Here are other sources associated with pension plans:
Have you forgotten or lost other cash assets? If you were ever mailed a check that you did not cash, the funds were then turned over to the state for safekeeping. MissingMoney.com is a searchable database that covers all 50 states. You can start by performing a broad search by entering your last name and the states where you lived, and then begin to drill down to see if your name appears. If you find yourself, you can download a claim form and start the process to receive the missing money. Once you verify your identity and file the claim, sit back and wait patiently for a new check to arrive.
There is a process that takes place when you leave your employer and you want to roll your retirement plan to an IRA. Usually, it involves a telephone call or completing paperwork to start the process. Once you terminate employment, you can no longer contribute to the 401(k) plan; however, you may be able to contribute to your IRA. We’ll save those rules for another article.
It is beneficial to consolidate your old retirement plans and IRAs into one IRA by the time you have reached your required minimum distribution (RMD) age. Suppose you have three 401(k)s, a 403(b), and an IRA. When you reach your RMD age, you must take a distribution from each account instead of a lump sum from one account. This becomes an administrative nightmare to manage. Not only do you need to make sure you take your distributions from each account, but you will receive multiple tax forms for documentation on your tax return.
Simplifying your life by consolidating accounts to an IRA means you only need to go to one place to see all your investments. If you move, you only need to contact one custodian to change your address. If you request a withdrawal, you only need to contact your advisor instead of filling out 401k distribution paperwork. When you reach your RMD age, you will need to take a distribution from each account instead of a lump sum from one account.
There are several other reasons why rolling an old 401(k) into an IRA may be a good idea:
If you find yourself with multiple 401(k)s and want to consolidate them into an IRA, be sure you are requesting to move the funds via a “direct rollover.” A direct rollover means the retirement plan custodian makes the check payable to your new IRA custodian so that the funds are deposited directly into the IRA versus having the check made payable to you. There are rules around moving retirement plans to IRAs, and you don’t want to be at risk for violating those rules. If the retirement plan check is made payable to you (indirect rollover), you are only allowed one indirect rollover every 12 months. If you have several 401(k)s you are trying to consolidate, you want to be sure they are moving into the IRA via a direct rollover.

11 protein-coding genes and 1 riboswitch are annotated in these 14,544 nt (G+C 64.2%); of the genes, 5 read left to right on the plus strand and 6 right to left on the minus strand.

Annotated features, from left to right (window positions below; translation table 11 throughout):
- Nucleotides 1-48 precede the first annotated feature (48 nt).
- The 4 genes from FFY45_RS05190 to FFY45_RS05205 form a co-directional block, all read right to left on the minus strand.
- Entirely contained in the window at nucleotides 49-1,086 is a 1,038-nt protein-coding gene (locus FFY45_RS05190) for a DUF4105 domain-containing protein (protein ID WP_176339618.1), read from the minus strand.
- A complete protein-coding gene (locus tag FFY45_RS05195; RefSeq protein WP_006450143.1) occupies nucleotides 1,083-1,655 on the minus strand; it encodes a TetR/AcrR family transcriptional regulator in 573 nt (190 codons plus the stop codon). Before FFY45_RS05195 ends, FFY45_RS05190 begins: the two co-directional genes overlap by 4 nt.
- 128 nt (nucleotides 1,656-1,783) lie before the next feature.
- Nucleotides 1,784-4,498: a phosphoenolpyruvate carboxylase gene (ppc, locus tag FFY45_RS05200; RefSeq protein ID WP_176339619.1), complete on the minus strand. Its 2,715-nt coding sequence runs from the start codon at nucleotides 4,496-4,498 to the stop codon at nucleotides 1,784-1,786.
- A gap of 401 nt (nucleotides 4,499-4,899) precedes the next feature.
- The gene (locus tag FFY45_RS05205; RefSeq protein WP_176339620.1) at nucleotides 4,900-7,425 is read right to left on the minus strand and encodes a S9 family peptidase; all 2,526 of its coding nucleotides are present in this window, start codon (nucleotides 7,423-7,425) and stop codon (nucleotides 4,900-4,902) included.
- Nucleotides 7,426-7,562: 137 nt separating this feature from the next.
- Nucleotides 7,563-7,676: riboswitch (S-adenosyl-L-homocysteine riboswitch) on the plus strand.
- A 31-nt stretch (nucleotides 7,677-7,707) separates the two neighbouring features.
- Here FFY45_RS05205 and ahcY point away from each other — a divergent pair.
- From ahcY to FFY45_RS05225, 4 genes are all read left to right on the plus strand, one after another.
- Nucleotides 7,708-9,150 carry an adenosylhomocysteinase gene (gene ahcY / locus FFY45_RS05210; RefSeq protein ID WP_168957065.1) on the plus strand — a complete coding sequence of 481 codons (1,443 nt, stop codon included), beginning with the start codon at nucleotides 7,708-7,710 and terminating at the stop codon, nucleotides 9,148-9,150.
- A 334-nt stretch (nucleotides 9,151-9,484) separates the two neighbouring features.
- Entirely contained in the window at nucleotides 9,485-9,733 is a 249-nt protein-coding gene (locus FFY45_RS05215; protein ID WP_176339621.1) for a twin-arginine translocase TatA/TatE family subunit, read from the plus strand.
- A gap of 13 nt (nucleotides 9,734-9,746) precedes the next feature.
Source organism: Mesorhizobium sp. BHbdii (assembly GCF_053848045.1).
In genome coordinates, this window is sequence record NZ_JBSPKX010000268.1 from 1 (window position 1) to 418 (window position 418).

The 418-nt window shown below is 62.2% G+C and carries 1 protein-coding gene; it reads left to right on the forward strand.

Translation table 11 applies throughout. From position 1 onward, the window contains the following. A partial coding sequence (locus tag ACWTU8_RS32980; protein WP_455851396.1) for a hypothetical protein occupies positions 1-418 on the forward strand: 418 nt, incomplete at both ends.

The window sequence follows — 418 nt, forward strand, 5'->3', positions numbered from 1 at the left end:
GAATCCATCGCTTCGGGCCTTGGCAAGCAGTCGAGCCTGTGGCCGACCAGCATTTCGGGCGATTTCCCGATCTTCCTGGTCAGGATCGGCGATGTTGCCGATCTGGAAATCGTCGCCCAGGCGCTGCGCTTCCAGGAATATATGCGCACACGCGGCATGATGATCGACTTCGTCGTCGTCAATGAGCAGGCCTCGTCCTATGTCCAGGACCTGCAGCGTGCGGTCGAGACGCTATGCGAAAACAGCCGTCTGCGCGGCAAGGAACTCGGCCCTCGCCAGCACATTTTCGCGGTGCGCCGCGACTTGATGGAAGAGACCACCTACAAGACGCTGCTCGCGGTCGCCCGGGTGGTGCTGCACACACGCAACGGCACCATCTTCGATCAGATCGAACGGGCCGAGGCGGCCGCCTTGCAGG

It is important to note that rolling an old retirement account into an IRA is not a taxable event. You won’t be penalized if you deposit the old money into the IRA within 60 days. At tax time, you will receive a tax form from the old plan and a tax form from the IRA, which should cross each other out and result in no taxation.
If you leave all of your retirement plans behind, there is much work to do later to consolidate them at retirement. It pays to go through the rollover process immediately to maintain control of your hard-earned money.
As you continue to transition between jobs in the future, keep in mind your retirement benefits. Track down old 401(k)s, pensions, and other missing money utilizing the tools above. Then, work with a financial advisor to determine the best course of action, whether it’s a distribution, leaving it as is, or consolidating the plans into an IRA. A financial advisor can walk you through the process and ensure that you are following the rules, as well as advise you on creating a diversified investment portfolio that matches your risk tolerance and long-term goals.
Author: Nancy D. McKee, CFP® | Financial Advisor | Allegheny Financial Group | May 2023
Allegheny Financial Group is a Registered Investment Advisor. Securities offered through Allegheny Investments, LTD, a registered broker/dealer. Member FINRA/SIPC.